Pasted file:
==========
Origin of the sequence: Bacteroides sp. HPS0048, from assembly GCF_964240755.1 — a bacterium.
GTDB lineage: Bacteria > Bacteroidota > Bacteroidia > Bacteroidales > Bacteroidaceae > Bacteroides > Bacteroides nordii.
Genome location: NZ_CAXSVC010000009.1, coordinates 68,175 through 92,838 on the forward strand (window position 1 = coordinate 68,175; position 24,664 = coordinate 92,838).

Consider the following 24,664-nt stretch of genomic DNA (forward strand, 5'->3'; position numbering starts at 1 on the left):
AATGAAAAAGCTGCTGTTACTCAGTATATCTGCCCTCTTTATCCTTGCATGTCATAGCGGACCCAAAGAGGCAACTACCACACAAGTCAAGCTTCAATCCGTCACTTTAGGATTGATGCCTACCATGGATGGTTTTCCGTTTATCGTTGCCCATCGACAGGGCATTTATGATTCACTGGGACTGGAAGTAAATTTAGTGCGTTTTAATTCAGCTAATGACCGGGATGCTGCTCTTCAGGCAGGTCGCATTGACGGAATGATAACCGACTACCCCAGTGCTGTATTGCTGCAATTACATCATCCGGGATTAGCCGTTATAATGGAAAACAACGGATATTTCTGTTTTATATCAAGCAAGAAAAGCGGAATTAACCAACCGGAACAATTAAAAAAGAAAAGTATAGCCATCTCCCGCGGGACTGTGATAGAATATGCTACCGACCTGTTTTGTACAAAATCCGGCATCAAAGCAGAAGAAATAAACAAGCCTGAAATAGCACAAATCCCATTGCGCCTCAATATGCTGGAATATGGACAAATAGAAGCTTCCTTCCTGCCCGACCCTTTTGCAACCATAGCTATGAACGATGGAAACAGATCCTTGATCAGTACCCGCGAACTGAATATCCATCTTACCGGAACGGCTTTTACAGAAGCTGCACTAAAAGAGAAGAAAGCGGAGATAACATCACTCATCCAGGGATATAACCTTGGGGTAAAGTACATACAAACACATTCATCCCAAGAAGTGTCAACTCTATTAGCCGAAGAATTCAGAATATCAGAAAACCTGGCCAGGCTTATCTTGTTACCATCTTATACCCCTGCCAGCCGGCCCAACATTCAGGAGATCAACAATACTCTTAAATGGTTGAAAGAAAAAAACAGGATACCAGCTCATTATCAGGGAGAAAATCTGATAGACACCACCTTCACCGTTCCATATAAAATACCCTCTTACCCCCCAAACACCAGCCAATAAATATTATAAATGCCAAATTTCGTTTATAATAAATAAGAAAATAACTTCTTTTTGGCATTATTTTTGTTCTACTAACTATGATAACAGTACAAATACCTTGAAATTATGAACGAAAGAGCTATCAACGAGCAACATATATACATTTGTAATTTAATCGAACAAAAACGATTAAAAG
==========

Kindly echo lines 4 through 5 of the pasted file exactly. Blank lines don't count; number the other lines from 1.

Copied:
Consider the following 24,664-nt stretch of genomic DNA (forward strand, 5'->3'; position numbering starts at 1 on the left):
AATGAAAAAGCTGCTGTTACTCAGTATATCTGCCCTCTTTATCCTTGCATGTCATAGCGGACCCAAAGAGGCAACTACCACACAAGTCAAGCTTCAATCCGTCACTTTAGGATTGATGCCTACCATGGATGGTTTTCCGTTTATCGTTGCCCATCGACAGGGCATTTATGATTCACTGGGACTGGAAGTAAATTTAGTGCGTTTTAATTCAGCTAATGACCGGGATGCTGCTCTTCAGGCAGGTCGCATTGACGGAATGATAACCGACTACCCCAGTGCTGTATTGCTGCAATTACATCATCCGGGATTAGCCGTTATAATGGAAAACAACGGATATTTCTGTTTTATATCAAGCAAGAAAAGCGGAATTAACCAACCGGAACAATTAAAAAAGAAAAGTATAGCCATCTCCCGCGGGACTGTGATAGAATATGCTACCGACCTGTTTTGTACAAAATCCGGCATCAAAGCAGAAGAAATAAACAAGCCTGAAATAGCACAAATCCCATTGCGCCTCAATATGCTGGAATATGGACAAATAGAAGCTTCCTTCCTGCCCGACCCTTTTGCAACCATAGCTATGAACGATGGAAACAGATCCTTGATCAGTACCCGCGAACTGAATATCCATCTTACCGGAACGGCTTTTACAGAAGCTGCACTAAAAGAGAAGAAAGCGGAGATAACATCACTCATCCAGGGATATAACCTTGGGGTAAAGTACATACAAACACATTCATCCCAAGAAGTGTCAACTCTATTAGCCGAAGAATTCAGAATATCAGAAAACCTGGCCAGGCTTATCTTGTTACCATCTTATACCCCTGCCAGCCGGCCCAACATTCAGGAGATCAACAATACTCTTAAATGGTTGAAAGAAAAAAACAGGATACCAGCTCATTATCAGGGAGAAAATCTGATAGACACCACCTTCACCGTTCCATATAAAATACCCTCTTACCCCCCAAACACCAGCCAATAAATATTATAAATGCCAAATTTCGTTTATAATAAATAAGAAAATAACTTCTTTTTGGCATTATTTTTGTTCTACTAACTATGATAACAGTACAAATACCTTGAAATTATGAACGAAAGAGCTATCAACGAGCAACATATATACATTTGTAATTTAATCGAACAAAAACGATTAAAAG